Excuses that the traditions oppose to such a practice are at the wake of digitization unacceptable. The general rate of registered deaths in Sub Saharan Africa is still very low and does not demonstrate a notable progress of an advanced system of registration of population. The same applies to the registration of marriages, irrespective of the progressive process of acceptance of standards to eradicate child marriages, and to its related protective measure of having an effective system over the evidence of age. Accurate voters lists in such cases seem to be an illusion for a claim to have elections proclaimed fair.


An efficient system of birth registration that anticipates reliable data on timely, continuous, mandatory registration of these data is simply condition sine qua non for verification of the fact of age. If the States ignore these obligations that are of binding nature, the violation may bring the State /s at the international court (forced child marriages, forced recruitment of children in armed conflicts, cases of trafficking of children, illegal labour employment practice of children for the work in mines etc).


However, the capacities on legal aspects of civil registration, and to this end - obligations of the State towards their citizens and other residents remain many times void. The requests to amend obsolete legislation and e.g. delete the institute of legitimation of a child in case that a State by its Constitution and accession to the international treaties acknowledges equality of a child born in wedlock and a child born out of wedlock, remain as a dead letter on a paper.


Legislative and institutional capacity of the State: A precondition of accountable digitization of the civil registration

There exists a general perception that introduction of digital technology in management of the legal identity brings development to the overall population. But there exists a lesser degree of knowledge that a precondition to achieve such a goal is first to have a robust legislative and institutional capacity framework of the State.


The States which are considering the possibility to introduce biometric identity documents, and have bound themselves to respect data protection standards seldom do not align material legislation on civil registration with the obligations under international treaty law (this means that they must provide in material law a clear mandate in regard of the purpose, exchange, processing and storage of the data). The violation of these fundamental prerogatives which fall under the concept of rule of law is an imperative that calls for adoption of a robust legal regime with the objective of protection of the right to privacy.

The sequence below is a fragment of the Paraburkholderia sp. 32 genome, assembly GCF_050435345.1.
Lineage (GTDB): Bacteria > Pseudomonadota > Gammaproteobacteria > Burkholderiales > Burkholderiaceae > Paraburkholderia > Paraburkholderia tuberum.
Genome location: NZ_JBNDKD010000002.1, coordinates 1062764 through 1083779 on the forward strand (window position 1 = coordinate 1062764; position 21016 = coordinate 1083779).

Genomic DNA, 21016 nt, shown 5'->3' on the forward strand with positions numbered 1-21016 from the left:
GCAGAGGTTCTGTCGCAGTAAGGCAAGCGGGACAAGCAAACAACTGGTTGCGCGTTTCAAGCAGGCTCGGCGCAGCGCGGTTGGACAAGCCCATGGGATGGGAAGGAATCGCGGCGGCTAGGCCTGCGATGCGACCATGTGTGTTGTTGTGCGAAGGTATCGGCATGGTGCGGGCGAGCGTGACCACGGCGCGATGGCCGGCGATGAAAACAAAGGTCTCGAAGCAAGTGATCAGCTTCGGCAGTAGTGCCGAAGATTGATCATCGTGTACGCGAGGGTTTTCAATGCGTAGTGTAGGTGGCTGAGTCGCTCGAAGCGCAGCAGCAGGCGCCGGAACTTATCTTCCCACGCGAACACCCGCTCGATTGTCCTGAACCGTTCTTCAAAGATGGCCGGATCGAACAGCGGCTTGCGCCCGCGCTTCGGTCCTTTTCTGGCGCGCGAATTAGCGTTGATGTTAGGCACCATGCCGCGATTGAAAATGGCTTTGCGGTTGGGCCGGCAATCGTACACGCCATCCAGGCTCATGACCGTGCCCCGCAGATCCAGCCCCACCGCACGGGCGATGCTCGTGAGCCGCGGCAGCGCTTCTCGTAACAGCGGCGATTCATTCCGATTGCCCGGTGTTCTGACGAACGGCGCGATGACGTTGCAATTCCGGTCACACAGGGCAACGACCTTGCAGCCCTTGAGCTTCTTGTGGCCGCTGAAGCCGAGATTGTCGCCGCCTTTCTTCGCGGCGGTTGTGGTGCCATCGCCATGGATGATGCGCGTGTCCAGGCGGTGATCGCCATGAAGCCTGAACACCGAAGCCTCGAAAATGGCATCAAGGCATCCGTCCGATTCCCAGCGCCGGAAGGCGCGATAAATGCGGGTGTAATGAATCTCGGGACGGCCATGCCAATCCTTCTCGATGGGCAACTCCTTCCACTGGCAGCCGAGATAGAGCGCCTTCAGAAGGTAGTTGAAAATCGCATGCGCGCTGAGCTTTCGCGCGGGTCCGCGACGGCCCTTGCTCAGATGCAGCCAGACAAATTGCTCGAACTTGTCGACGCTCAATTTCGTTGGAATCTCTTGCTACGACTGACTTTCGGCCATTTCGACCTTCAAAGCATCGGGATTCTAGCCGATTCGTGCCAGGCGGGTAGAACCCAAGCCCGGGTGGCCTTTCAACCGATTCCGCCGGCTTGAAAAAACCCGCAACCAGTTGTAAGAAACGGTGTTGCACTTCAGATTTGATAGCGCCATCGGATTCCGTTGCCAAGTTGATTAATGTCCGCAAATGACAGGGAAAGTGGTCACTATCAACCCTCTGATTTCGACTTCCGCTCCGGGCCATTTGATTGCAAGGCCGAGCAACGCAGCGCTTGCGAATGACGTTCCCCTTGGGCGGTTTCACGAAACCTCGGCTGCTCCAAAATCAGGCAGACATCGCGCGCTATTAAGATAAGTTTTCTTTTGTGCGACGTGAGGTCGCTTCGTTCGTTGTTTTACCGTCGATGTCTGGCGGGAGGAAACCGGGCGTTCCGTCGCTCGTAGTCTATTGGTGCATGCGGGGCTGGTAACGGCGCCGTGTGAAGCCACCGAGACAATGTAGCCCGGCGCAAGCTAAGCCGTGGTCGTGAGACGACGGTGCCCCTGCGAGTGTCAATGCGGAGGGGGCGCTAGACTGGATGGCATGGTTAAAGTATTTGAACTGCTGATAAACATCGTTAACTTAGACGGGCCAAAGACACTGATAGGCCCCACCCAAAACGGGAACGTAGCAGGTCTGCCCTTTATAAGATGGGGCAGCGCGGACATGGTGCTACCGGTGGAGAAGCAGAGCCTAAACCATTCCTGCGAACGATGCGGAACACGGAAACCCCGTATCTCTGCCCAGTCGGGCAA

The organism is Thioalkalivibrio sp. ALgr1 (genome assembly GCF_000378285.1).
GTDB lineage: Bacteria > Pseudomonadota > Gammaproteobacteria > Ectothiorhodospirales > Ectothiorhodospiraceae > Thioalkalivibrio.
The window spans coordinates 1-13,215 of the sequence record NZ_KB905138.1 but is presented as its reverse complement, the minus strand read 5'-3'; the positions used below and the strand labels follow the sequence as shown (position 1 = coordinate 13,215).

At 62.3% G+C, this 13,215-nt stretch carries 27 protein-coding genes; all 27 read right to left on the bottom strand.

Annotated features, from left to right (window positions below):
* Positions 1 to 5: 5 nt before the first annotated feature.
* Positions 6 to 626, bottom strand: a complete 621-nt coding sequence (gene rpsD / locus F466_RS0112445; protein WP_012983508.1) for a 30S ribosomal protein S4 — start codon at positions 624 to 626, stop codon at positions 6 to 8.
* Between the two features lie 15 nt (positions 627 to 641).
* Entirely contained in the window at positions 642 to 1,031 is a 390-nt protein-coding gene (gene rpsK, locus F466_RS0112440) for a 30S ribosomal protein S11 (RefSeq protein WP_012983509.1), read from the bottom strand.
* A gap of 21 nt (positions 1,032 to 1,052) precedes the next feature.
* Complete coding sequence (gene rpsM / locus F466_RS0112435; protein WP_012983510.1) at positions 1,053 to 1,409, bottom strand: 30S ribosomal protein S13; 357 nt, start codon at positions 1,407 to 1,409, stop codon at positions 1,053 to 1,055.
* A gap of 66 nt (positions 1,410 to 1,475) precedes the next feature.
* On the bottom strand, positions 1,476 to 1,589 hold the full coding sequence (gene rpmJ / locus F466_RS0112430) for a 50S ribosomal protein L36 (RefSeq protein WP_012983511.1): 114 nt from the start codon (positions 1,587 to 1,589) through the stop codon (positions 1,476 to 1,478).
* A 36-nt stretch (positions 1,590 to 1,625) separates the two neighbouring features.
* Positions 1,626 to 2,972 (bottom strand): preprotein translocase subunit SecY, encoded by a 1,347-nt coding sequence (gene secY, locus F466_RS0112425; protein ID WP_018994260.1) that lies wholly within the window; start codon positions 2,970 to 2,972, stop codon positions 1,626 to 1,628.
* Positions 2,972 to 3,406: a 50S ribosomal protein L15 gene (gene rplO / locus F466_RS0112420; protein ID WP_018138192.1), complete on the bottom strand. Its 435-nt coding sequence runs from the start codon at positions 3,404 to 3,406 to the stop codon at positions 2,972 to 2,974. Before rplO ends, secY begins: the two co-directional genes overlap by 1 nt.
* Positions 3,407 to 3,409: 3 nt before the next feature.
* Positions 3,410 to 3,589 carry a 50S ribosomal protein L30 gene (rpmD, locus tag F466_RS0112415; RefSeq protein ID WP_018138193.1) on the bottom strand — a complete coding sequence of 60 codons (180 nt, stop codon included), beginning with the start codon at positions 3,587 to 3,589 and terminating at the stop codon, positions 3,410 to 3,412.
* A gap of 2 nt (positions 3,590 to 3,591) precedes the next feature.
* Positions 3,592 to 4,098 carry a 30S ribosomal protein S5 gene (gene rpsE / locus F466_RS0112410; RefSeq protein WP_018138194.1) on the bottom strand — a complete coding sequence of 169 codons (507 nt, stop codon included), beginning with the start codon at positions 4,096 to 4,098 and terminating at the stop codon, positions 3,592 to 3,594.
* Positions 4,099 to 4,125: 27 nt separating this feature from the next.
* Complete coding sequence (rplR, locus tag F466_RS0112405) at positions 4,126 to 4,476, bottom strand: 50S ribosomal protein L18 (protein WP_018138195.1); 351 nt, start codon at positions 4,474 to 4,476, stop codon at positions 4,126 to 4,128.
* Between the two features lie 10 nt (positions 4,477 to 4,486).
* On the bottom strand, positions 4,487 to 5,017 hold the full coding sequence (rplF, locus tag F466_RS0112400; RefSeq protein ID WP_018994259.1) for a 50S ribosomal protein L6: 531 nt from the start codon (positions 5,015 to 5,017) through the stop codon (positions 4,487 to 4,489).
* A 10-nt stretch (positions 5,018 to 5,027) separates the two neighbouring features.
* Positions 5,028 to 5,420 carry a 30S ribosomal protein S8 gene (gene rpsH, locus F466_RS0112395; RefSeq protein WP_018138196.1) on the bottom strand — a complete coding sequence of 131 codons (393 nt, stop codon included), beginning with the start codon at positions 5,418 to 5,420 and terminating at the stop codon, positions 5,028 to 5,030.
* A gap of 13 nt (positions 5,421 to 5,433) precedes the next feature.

Civil liability of the State in case of violation of the right to privacy and data protection

In case of violation those who pay the price of ill practice are the citizens who are deprived of the legitimate interest to have access to their rights.

The State remains liable for violation of the rights in such cases - concretely: the cases of access to the heritage after the late father by a child of a mother who was not married to the father in comparison to the siblings who were born to a spouse who was legally married to a father, is not unknown in many of African States.


The children are discriminated in spite of the fact that the State fully recognises the principle of non-discrimination by their status at birth.


Who to blame, if a successful student from a developing country is granted a scholarship for a study at a prominent University in one of the developed States in case of refusal of visa application by Immigration service of the State where the University is.


The supporting documents that need to be submitted for visa application - the birth certificate, the certificate of the degree of education completed in the country of origin and the data in the passport differ in date of birth and spelling of the name. These cases are not unknown and are related to non-existing or a poor system of civil registration, the perception of its objective and performance of its service. At the very end, the States should be aware of their mandate, and nevertheless be liable for the compensation in case of negligence that caused damage in a concrete case.


The impact of a poor system of Civil Registration on international travel and emigration

The decision of the State to set a visa ban for entry of the citizens that belong to the State with a porous system of civil registration should not be a surprise.


The lack of adequate knowledge of the States about the rules and existing practice on

recognition of the documents issued by the public authorities in domain of civil registration

by other States (by the legalisation procedures which aim to certify the authenticity of the signature and the stamp impressed on the public document) will cause unnecessary costs for their citizens who need such documents either for the purpose of study, employment, or family unification in another State.


Conclusions

Legal identity and its implications is thus a matter that requests a lot of skills and knowledge of the legislative and institutional capacity of every State.

It is a prerogative of Sovereignty of the State in the management of identity of the population, irrespective of its form-either being supported by digital technology or being conducted manually.

It is a false perception that in case of digitization the capacity of the State to know the overarching system of the rights interrelated to the rights enshrined in legal identity is no longer needed. The obligation of the State towards the citizens in this field remains the same.

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This article was originally published for Interact4C and reposted with the permission of the author.